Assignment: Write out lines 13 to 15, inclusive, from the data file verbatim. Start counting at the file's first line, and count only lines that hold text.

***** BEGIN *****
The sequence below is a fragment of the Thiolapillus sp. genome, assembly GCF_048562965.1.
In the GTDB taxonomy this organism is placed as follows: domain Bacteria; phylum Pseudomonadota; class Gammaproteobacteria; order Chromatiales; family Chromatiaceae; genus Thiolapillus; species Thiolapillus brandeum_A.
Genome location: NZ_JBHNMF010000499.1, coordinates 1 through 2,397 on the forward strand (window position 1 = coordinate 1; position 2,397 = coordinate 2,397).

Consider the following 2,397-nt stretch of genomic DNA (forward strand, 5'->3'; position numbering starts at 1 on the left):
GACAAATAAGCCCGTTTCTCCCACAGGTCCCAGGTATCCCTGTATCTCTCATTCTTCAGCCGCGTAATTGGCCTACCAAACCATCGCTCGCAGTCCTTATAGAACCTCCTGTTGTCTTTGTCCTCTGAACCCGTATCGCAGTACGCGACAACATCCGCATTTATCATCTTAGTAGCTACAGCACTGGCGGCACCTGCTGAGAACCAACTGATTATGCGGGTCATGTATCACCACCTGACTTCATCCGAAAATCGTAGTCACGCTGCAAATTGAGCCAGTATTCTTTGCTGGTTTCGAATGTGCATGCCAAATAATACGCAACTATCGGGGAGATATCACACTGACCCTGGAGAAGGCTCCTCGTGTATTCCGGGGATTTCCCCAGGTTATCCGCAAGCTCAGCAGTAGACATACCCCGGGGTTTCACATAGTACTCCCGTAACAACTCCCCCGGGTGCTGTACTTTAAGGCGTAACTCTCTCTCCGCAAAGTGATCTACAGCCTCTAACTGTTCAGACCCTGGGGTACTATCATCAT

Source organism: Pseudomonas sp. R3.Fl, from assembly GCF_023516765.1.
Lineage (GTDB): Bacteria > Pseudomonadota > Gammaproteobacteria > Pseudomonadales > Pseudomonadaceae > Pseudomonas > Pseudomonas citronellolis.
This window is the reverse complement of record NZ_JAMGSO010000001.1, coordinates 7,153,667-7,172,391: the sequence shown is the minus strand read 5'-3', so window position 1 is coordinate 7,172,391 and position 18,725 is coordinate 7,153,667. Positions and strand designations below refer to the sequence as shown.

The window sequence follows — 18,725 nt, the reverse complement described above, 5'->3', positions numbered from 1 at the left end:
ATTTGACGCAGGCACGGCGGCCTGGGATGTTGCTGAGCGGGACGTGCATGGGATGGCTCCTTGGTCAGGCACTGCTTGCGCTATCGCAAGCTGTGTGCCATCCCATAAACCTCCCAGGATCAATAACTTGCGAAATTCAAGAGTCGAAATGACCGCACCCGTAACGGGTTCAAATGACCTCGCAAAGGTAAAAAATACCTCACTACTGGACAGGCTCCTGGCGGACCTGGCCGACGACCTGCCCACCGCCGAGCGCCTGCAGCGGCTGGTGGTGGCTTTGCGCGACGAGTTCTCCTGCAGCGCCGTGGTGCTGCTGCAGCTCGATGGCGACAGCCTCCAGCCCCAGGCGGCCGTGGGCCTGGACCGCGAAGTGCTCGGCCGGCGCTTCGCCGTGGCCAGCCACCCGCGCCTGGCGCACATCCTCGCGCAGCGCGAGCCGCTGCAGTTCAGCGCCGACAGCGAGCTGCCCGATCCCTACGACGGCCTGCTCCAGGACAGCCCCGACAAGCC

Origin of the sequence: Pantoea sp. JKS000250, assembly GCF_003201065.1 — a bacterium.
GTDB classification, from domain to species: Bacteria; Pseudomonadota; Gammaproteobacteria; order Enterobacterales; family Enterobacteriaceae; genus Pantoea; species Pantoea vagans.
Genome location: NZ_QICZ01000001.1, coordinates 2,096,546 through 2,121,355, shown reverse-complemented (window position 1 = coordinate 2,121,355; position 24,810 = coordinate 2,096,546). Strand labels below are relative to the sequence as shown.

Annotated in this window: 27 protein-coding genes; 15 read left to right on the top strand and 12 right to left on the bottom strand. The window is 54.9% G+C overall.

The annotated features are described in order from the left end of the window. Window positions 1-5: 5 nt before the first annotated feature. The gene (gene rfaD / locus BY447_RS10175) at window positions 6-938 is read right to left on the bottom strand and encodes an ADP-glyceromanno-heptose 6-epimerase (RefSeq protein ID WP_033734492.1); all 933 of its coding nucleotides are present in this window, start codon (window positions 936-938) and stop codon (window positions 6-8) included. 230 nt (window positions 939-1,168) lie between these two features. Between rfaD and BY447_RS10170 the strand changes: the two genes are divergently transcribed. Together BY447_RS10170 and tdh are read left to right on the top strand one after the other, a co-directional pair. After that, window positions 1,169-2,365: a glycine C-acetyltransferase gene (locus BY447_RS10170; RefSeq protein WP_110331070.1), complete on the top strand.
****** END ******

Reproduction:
Genome location: NZ_QICZ01000001.1, coordinates 2,096,546 through 2,121,355, shown reverse-complemented (window position 1 = coordinate 2,121,355; position 24,810 = coordinate 2,096,546). Strand labels below are relative to the sequence as shown.

Annotated in this window: 27 protein-coding genes; 15 read left to right on the top strand and 12 right to left on the bottom strand. The window is 54.9% G+C overall.

The annotated features are described in order from the left end of the window. Window positions 1-5: 5 nt before the first annotated feature. The gene (gene rfaD / locus BY447_RS10175) at window positions 6-938 is read right to left on the bottom strand and encodes an ADP-glyceromanno-heptose 6-epimerase (RefSeq protein ID WP_033734492.1); all 933 of its coding nucleotides are present in this window, start codon (window positions 936-938) and stop codon (window positions 6-8) included. 230 nt (window positions 939-1,168) lie between these two features. Between rfaD and BY447_RS10170 the strand changes: the two genes are divergently transcribed. Together BY447_RS10170 and tdh are read left to right on the top strand one after the other, a co-directional pair. After that, window positions 1,169-2,365: a glycine C-acetyltransferase gene (locus BY447_RS10170; RefSeq protein WP_110331070.1), complete on the top strand.